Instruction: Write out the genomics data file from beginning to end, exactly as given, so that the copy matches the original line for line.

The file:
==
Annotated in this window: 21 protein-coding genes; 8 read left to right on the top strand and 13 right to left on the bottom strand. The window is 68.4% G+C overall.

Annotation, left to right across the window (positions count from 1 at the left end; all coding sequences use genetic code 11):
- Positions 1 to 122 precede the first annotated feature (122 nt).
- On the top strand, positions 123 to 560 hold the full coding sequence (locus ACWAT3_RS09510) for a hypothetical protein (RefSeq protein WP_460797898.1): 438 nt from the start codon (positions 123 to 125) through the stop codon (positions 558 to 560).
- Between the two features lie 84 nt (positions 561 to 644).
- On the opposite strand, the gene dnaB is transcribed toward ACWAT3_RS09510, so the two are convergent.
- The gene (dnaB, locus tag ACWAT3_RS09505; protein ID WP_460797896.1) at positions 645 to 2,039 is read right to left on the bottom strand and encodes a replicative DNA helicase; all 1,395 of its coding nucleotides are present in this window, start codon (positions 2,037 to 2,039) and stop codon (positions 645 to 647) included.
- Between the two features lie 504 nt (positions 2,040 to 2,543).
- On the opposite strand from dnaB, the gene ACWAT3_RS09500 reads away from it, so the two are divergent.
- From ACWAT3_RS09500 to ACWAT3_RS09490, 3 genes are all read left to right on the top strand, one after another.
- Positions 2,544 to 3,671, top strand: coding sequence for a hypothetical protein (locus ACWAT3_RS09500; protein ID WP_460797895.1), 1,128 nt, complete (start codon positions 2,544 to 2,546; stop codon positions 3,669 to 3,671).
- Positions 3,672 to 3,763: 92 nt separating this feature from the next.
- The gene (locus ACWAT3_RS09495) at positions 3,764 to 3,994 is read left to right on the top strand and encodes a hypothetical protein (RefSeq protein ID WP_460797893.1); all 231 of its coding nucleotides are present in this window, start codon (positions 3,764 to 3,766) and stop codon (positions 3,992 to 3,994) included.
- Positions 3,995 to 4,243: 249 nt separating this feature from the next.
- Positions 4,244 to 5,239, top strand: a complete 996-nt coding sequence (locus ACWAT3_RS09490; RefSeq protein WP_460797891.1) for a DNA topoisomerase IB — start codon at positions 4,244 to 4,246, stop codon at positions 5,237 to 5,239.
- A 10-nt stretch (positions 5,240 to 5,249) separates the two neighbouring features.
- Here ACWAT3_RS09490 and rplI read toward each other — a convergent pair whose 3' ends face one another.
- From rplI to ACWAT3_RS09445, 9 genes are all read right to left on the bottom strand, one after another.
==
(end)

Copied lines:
Annotated in this window: 21 protein-coding genes; 8 read left to right on the top strand and 13 right to left on the bottom strand. The window is 68.4% G+C overall.

Annotation, left to right across the window (positions count from 1 at the left end; all coding sequences use genetic code 11):
- Positions 1 to 122 precede the first annotated feature (122 nt).
- On the top strand, positions 123 to 560 hold the full coding sequence (locus ACWAT3_RS09510) for a hypothetical protein (RefSeq protein WP_460797898.1): 438 nt from the start codon (positions 123 to 125) through the stop codon (positions 558 to 560).
- Between the two features lie 84 nt (positions 561 to 644).
- On the opposite strand, the gene dnaB is transcribed toward ACWAT3_RS09510, so the two are convergent.
- The gene (dnaB, locus tag ACWAT3_RS09505; protein ID WP_460797896.1) at positions 645 to 2,039 is read right to left on the bottom strand and encodes a replicative DNA helicase; all 1,395 of its coding nucleotides are present in this window, start codon (positions 2,037 to 2,039) and stop codon (positions 645 to 647) included.
- Between the two features lie 504 nt (positions 2,040 to 2,543).
- On the opposite strand from dnaB, the gene ACWAT3_RS09500 reads away from it, so the two are divergent.
- From ACWAT3_RS09500 to ACWAT3_RS09490, 3 genes are all read left to right on the top strand, one after another.
- Positions 2,544 to 3,671, top strand: coding sequence for a hypothetical protein (locus ACWAT3_RS09500; protein ID WP_460797895.1), 1,128 nt, complete (start codon positions 2,544 to 2,546; stop codon positions 3,669 to 3,671).
- Positions 3,672 to 3,763: 92 nt separating this feature from the next.
- The gene (locus ACWAT3_RS09495) at positions 3,764 to 3,994 is read left to right on the top strand and encodes a hypothetical protein (RefSeq protein ID WP_460797893.1); all 231 of its coding nucleotides are present in this window, start codon (positions 3,764 to 3,766) and stop codon (positions 3,992 to 3,994) included.
- Positions 3,995 to 4,243: 249 nt separating this feature from the next.
- Positions 4,244 to 5,239, top strand: a complete 996-nt coding sequence (locus ACWAT3_RS09490; RefSeq protein WP_460797891.1) for a DNA topoisomerase IB — start codon at positions 4,244 to 4,246, stop codon at positions 5,237 to 5,239.
- A 10-nt stretch (positions 5,240 to 5,249) separates the two neighbouring features.
- Here ACWAT3_RS09490 and rplI read toward each other — a convergent pair whose 3' ends face one another.
- From rplI to ACWAT3_RS09445, 9 genes are all read right to left on the bottom strand, one after another.